Criminal justice systems may not bring back what the victims lost, but it gives some form of hope to the victims and a second chance to the criminals. The mother’s child may not come back from the dead, what was experienced when the robbery too place may be unforgettable and the girl will never get her virginity back not to mention the psychological suffering, but they will feel that something was done to the criminals. Although it might be hard to look at it this way, it is important to note that most criminals are not only punished for their wrong doings, but also get a second chance in life (EHR, 2010).
The prisons are there to reform and rehabilitate the criminals. Apart from those under capital punishments and life sentences, most prisoners try to get out and be better people. This is the reason why most prisons incorporate a school system, vocational courses, religion and spiritual books and programs, in order to make these people better. If people just committed crimes and stayed with the rest of the society, then there would be not much change experienced, if any. Being denied the freedom of movement is a big enough punishment in itself. One does not know the sweetness of freedom until you are on the other side. When the prisoners are secluded in these areas, it enables them get a time to reflect over their actions and their life. although the same systems have not put good enough strategies on how to get these people back into the society once they are reformed, having them separated in the first place is at least one step to reforming them (Robinson & Williams, 2009).
It is better to have a broken bicycle than no bicycle at all. The one with the broken bicycle can find ways of fixing it and move from one point to another. On the other hand, the one with no bicycler will have to find other ways of moving from the same point to the other, which may be harder or impossible depending on the situation. In the same case, it is better to have a criminal justice system that is not as competent as it should be, rather than having no system at all. Citizens respect and acknowledge the criminal justice system even if it is incompetent. The sentence given to a robber may not be “fair” in accordance with the crime committed, but he/she will be caught and be punished. The Chinese capital punishment given to people found dealing with drugs may be too harsh, but it will prevent many from engaging in the same activities.
It is acceptable to have debates concerning the competence of the criminal justice systems in place. However, it is logic to say that the world would be much better of without them. In fact, people would not be able to live in a world where there are no punishments given to the criminals or justice done to the victims of the crime. Crime has been there since the existence of human beings. For this reason, justice systems will forever be there to act parallel to the crimes being committed. This will bring meaning to life and protect the future generations of humanity.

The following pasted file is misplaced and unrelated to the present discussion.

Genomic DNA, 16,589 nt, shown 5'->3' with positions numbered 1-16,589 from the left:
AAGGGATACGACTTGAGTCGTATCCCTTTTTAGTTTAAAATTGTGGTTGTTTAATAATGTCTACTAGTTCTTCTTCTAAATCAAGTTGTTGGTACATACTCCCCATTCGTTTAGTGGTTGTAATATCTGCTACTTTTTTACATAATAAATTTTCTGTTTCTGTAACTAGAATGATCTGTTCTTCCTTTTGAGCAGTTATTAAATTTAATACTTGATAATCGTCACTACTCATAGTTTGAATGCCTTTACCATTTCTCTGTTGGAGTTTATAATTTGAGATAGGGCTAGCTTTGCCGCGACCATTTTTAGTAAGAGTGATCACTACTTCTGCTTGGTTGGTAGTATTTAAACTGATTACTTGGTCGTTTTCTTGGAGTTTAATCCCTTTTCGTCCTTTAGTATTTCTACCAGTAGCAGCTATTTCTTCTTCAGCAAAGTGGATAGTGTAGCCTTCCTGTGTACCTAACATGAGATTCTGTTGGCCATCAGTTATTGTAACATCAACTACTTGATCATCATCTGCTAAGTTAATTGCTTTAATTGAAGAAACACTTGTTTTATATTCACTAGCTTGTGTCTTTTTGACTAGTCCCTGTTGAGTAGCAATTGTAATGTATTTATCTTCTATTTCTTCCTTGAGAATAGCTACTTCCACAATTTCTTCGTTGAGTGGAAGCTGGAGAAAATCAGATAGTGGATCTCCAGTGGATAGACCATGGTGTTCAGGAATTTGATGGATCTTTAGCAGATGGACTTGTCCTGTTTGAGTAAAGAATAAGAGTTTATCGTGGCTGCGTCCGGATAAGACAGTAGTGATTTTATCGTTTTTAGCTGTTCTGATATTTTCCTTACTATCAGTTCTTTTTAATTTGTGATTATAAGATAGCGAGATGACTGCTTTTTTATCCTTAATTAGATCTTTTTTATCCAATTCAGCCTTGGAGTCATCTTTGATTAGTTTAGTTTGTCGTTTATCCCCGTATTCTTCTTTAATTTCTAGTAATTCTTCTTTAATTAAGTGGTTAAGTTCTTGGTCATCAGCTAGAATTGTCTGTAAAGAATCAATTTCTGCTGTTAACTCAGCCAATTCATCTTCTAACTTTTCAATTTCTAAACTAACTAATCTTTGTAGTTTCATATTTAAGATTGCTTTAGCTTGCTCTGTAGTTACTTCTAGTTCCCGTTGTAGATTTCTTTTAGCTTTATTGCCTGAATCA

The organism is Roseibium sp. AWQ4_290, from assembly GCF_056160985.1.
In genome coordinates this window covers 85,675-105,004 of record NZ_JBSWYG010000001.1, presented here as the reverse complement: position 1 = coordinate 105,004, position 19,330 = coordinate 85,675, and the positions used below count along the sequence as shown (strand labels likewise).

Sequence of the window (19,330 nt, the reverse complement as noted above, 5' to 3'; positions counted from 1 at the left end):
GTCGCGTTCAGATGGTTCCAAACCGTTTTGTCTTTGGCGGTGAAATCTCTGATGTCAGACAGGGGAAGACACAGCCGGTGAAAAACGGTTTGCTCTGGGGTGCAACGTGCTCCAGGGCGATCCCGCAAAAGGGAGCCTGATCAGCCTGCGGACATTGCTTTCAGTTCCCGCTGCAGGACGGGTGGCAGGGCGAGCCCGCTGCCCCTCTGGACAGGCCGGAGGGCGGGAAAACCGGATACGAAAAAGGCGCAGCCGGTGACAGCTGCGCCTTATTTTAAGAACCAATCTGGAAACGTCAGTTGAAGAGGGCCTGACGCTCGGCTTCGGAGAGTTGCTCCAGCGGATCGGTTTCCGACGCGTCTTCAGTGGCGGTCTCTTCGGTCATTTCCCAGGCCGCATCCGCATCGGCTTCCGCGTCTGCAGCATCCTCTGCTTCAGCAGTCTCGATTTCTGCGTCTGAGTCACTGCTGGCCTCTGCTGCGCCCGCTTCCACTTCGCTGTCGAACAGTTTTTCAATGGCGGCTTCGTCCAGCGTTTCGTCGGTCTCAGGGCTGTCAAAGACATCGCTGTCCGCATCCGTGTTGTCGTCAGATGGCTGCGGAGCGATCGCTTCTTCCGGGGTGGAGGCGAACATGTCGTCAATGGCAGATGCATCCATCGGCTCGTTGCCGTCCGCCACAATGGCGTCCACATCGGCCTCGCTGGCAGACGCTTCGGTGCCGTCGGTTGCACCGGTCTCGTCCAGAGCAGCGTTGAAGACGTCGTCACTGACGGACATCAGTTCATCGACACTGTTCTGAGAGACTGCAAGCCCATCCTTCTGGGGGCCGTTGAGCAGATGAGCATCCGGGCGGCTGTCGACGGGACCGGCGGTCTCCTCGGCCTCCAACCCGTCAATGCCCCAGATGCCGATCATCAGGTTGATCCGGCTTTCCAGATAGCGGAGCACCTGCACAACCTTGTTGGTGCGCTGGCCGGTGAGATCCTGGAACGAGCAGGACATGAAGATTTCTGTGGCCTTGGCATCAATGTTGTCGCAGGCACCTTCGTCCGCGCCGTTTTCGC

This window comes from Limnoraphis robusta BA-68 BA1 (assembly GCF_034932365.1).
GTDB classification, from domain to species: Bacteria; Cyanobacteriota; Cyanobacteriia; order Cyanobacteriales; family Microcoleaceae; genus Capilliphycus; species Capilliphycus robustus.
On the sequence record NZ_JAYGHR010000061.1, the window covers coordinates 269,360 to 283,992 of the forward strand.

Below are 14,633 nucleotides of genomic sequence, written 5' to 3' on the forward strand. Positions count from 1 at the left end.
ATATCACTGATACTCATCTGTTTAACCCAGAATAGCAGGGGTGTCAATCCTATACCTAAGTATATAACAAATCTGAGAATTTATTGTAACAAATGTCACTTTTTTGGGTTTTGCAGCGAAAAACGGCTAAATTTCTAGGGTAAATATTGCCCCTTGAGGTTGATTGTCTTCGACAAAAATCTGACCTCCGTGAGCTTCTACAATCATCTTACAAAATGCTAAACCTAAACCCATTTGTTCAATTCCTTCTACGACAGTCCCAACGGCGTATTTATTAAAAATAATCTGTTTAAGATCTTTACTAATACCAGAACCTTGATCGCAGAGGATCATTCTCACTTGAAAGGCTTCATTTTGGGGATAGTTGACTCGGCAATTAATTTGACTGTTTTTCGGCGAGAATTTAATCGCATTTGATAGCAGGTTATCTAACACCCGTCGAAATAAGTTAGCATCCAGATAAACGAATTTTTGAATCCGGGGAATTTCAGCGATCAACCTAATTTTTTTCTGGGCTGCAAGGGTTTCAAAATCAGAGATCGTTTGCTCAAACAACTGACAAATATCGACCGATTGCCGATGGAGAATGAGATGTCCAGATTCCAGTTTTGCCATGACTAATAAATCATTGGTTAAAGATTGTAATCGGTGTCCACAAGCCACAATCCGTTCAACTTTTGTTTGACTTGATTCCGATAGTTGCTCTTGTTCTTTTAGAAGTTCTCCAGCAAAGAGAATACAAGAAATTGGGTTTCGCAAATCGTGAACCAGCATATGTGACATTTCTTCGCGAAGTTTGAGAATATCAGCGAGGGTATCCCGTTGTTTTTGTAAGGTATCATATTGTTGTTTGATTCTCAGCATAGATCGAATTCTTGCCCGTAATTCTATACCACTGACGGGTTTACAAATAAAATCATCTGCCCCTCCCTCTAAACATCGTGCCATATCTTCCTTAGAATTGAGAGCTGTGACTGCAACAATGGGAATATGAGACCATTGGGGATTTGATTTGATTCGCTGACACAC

Bryett, K., Craswell, E., Harrison, A. & Shaw, J., (1993). An Introduction to Policing: Vol. 1: Criminal Justice in Australia. Sydney: Butterworths.
Equality and Human Rights Commission, (2010). Criminal Justice System. Retrieved from http://www.equalityhumanrights.com/advice-and-guidance/guidance-for-service-users-pre-october-2010/criminal-justice-system/
Robinson, M. & Williams, M., (2009). The myth of a Fair Criminal Justice System. Justice Policy Journal. Vol 1(1). Retrieved from http://docs.google.com/viewer?a=v&q=cache:v4p7aj1L7YIJ:www.convictcriminology.org/pdf/robinson_williams.pdf+criminal+justice+systems+are+fair+articles&hl=en&gl=ke&pid=bl&srcid=ADGEESjw3RcQuPTIXjh2fTcOUs81MtM-sLSFlHzsQxITArs0dPCOxS9UgkbxV9Hpm5aEzudgZMFL5fG9r66nrMH6CgBs1Ia3kNR9YvkSJiKT-hbztThok5hVj6sDZPdKBctxyZrPauQy&sig=AHIEtbTLT-e2IHTSEyIFhCPwfAQLI4XA4w
Sarre, R. & Tomaino J. A., (1999). Exploring Criminal Justice: Contemporary Australian Themes. Adelaide: South Australian Institute of Justice Systems.
Smith, P. D. & Natalier, K., (2005). Understanding Criminal Justice: sociological perspectives. London, UK: SAGE Publications.
Zalman, M. (2006). Criminal Justice System Reform and Wrongful Conviction. Criminal Justice Policy Review, 17(4): 468-492.